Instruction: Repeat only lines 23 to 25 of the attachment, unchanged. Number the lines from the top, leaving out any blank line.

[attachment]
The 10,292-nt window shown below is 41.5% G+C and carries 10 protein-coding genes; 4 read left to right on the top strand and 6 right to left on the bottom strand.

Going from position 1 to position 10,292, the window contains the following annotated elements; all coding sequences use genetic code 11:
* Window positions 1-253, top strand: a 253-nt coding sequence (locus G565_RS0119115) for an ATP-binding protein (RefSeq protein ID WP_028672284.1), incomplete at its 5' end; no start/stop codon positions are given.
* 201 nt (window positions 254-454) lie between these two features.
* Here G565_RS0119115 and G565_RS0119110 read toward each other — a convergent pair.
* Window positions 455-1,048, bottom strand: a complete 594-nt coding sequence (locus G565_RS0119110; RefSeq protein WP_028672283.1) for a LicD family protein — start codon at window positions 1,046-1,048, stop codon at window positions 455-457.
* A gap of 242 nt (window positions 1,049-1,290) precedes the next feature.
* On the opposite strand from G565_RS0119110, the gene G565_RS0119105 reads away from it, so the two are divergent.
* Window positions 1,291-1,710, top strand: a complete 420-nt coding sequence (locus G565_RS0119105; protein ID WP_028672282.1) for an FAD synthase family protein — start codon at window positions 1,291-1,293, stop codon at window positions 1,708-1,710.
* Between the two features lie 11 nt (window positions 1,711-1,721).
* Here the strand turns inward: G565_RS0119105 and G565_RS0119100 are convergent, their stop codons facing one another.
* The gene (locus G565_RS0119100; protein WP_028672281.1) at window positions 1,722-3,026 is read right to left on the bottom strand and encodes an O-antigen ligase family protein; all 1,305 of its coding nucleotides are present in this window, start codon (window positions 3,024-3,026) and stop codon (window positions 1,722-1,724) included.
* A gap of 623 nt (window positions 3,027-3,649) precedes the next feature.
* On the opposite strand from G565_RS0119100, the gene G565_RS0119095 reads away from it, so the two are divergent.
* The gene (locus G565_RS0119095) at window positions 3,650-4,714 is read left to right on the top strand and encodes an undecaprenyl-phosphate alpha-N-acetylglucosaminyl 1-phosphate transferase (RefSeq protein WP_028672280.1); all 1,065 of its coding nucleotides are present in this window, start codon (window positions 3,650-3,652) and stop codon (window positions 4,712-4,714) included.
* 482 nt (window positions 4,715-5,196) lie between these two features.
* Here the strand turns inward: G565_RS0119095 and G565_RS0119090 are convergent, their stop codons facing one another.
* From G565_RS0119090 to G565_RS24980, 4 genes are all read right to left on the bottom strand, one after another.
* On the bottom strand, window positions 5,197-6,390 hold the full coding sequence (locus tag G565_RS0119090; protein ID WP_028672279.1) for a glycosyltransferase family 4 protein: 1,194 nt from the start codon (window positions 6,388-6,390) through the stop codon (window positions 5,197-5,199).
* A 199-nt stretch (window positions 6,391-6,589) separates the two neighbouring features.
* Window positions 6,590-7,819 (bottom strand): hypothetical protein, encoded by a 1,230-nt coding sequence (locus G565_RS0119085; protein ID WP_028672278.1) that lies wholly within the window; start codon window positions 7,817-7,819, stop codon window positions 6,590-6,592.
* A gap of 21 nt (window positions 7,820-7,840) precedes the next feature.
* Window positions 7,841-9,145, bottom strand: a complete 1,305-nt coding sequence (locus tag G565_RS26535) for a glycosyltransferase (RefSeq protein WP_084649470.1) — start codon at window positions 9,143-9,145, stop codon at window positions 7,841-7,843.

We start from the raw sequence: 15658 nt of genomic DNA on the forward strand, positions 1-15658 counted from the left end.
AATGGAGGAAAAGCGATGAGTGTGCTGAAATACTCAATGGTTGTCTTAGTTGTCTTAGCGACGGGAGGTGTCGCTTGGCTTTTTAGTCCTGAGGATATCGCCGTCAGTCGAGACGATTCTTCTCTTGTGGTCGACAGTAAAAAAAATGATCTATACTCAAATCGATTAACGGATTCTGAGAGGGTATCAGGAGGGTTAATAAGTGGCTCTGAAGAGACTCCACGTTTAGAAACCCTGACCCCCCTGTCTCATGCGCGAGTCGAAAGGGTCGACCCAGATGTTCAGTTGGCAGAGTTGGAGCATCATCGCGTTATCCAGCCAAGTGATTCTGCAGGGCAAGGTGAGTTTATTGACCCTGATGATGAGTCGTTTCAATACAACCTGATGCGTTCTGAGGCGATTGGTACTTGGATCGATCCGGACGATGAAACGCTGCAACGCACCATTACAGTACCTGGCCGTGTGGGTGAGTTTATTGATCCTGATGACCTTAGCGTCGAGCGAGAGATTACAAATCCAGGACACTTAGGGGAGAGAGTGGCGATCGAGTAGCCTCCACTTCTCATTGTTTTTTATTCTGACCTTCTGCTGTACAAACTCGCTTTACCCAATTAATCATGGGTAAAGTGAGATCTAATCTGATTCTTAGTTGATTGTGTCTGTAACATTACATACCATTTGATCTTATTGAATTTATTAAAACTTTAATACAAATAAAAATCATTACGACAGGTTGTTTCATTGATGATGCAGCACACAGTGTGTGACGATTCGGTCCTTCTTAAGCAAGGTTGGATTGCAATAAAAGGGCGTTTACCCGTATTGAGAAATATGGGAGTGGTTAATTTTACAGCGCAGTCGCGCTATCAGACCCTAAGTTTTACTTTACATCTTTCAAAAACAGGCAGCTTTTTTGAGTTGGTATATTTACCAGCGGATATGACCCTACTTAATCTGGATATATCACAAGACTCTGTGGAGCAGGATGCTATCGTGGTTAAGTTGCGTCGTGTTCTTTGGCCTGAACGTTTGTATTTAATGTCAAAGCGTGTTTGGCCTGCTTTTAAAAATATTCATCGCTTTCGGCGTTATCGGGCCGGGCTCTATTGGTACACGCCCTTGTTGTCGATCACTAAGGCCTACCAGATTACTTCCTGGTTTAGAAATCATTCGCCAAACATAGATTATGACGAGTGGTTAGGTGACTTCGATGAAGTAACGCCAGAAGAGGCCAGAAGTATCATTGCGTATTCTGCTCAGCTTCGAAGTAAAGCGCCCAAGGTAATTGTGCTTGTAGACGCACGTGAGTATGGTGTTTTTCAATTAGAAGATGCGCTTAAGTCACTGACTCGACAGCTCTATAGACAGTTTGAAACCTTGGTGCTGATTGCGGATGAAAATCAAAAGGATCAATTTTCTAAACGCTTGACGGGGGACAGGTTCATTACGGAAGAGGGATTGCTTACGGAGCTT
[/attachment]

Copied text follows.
* Window positions 7,841-9,145, bottom strand: a complete 1,305-nt coding sequence (locus tag G565_RS26535) for a glycosyltransferase (RefSeq protein WP_084649470.1) — start codon at window positions 9,143-9,145, stop codon at window positions 7,841-7,843.

We start from the raw sequence: 15658 nt of genomic DNA on the forward strand, positions 1-15658 counted from the left end.
AATGGAGGAAAAGCGATGAGTGTGCTGAAATACTCAATGGTTGTCTTAGTTGTCTTAGCGACGGGAGGTGTCGCTTGGCTTTTTAGTCCTGAGGATATCGCCGTCAGTCGAGACGATTCTTCTCTTGTGGTCGACAGTAAAAAAAATGATCTATACTCAAATCGATTAACGGATTCTGAGAGGGTATCAGGAGGGTTAATAAGTGGCTCTGAAGAGACTCCACGTTTAGAAACCCTGACCCCCCTGTCTCATGCGCGAGTCGAAAGGGTCGACCCAGATGTTCAGTTGGCAGAGTTGGAGCATCATCGCGTTATCCAGCCAAGTGATTCTGCAGGGCAAGGTGAGTTTATTGACCCTGATGATGAGTCGTTTCAATACAACCTGATGCGTTCTGAGGCGATTGGTACTTGGATCGATCCGGACGATGAAACGCTGCAACGCACCATTACAGTACCTGGCCGTGTGGGTGAGTTTATTGATCCTGATGACCTTAGCGTCGAGCGAGAGATTACAAATCCAGGACACTTAGGGGAGAGAGTGGCGATCGAGTAGCCTCCACTTCTCATTGTTTTTTATTCTGACCTTCTGCTGTACAAACTCGCTTTACCCAATTAATCATGGGTAAAGTGAGATCTAATCTGATTCTTAGTTGATTGTGTCTGTAACATTACATACCATTTGATCTTATTGAATTTATTAAAACTTTAATACAAATAAAAATCATTACGACAGGTTGTTTCATTGATGATGCAGCACACAGTGTGTGACGATTCGGTCCTTCTTAAGCAAGGTTGGATTGCAATAAAAGGGCGTTTACCCGTATTGAGAAATATGGGAGTGGTTAATTTTACAGCGCAGTCGCGCTATCAGACCCTAAGTTTTACTTTACATCTTTCAAAAACAGGCAGCTTTTTTGAGTTGGTATATTTACCAGCGGATATGACCCTACTTAATCTGGATATATCACAAGACTCTGTGGAGCAGGATGCTATCGTGGTTAAGTTGCGTCGTGTTCTTTGGCCTGAACGTTTGTATTTAATGTCAAAGCGTGTTTGGCCTGCTTTTAAAAATATTCATCGCTTTCGGCGTTATCGGGCCGGGCTCTATTGGTACACGCCCTTGTTGTCGATCACTAAGGCCTACCAGATTACTTCCTGGTTTAGAAATCATTCGCCAAACATAGATTATGACGAGTGGTTAGGTGACTTCGATGAAGTAACGCCAGAAGAGGCCAGAAGTATCATTGCGTATTCTGCTCAGCTTCGAAGTAAAGCGCCCAAGGTAATTGTGCTTGTAGACGCACGTGAGTATGGTGTTTTTCAATTAGAAGATGCGCTTAAGTCACTGACTCGACAGCTCTATAGACAGTTTGAAACCTTGGTGCTGATTGCGGATGAAAATCAAAAGGATCAATTTTCTAAACGCTTGACGGGGGACAGGTTCATTACGGAAGAGGGATTGCTTACGGAGCTT